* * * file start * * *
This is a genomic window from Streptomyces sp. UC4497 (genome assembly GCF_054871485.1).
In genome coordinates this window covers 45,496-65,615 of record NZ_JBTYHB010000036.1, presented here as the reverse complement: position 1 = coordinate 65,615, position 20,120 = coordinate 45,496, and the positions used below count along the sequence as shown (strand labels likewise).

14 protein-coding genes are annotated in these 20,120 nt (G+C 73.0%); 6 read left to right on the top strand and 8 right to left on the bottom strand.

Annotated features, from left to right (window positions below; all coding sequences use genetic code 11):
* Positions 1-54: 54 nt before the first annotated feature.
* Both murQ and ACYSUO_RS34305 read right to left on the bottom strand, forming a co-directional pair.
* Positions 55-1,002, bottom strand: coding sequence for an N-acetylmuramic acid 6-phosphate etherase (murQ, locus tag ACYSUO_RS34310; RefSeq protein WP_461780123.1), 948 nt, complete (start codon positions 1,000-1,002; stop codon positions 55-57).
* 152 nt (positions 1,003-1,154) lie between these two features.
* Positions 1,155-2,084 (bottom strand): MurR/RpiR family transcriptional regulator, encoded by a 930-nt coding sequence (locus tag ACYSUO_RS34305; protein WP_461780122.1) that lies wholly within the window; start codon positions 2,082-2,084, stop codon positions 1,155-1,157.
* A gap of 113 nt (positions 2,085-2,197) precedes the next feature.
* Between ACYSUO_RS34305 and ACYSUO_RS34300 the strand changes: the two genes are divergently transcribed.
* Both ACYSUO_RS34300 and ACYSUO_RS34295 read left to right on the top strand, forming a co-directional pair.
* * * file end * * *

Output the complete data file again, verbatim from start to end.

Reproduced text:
This is a genomic window from Streptomyces sp. UC4497 (genome assembly GCF_054871485.1).
In genome coordinates this window covers 45,496-65,615 of record NZ_JBTYHB010000036.1, presented here as the reverse complement: position 1 = coordinate 65,615, position 20,120 = coordinate 45,496, and the positions used below count along the sequence as shown (strand labels likewise).

14 protein-coding genes are annotated in these 20,120 nt (G+C 73.0%); 6 read left to right on the top strand and 8 right to left on the bottom strand.

Annotated features, from left to right (window positions below; all coding sequences use genetic code 11):
* Positions 1-54: 54 nt before the first annotated feature.
* Both murQ and ACYSUO_RS34305 read right to left on the bottom strand, forming a co-directional pair.
* Positions 55-1,002, bottom strand: coding sequence for an N-acetylmuramic acid 6-phosphate etherase (murQ, locus tag ACYSUO_RS34310; RefSeq protein WP_461780123.1), 948 nt, complete (start codon positions 1,000-1,002; stop codon positions 55-57).
* 152 nt (positions 1,003-1,154) lie between these two features.
* Positions 1,155-2,084 (bottom strand): MurR/RpiR family transcriptional regulator, encoded by a 930-nt coding sequence (locus tag ACYSUO_RS34305; protein WP_461780122.1) that lies wholly within the window; start codon positions 2,082-2,084, stop codon positions 1,155-1,157.
* A gap of 113 nt (positions 2,085-2,197) precedes the next feature.
* Between ACYSUO_RS34305 and ACYSUO_RS34300 the strand changes: the two genes are divergently transcribed.
* Both ACYSUO_RS34300 and ACYSUO_RS34295 read left to right on the top strand, forming a co-directional pair.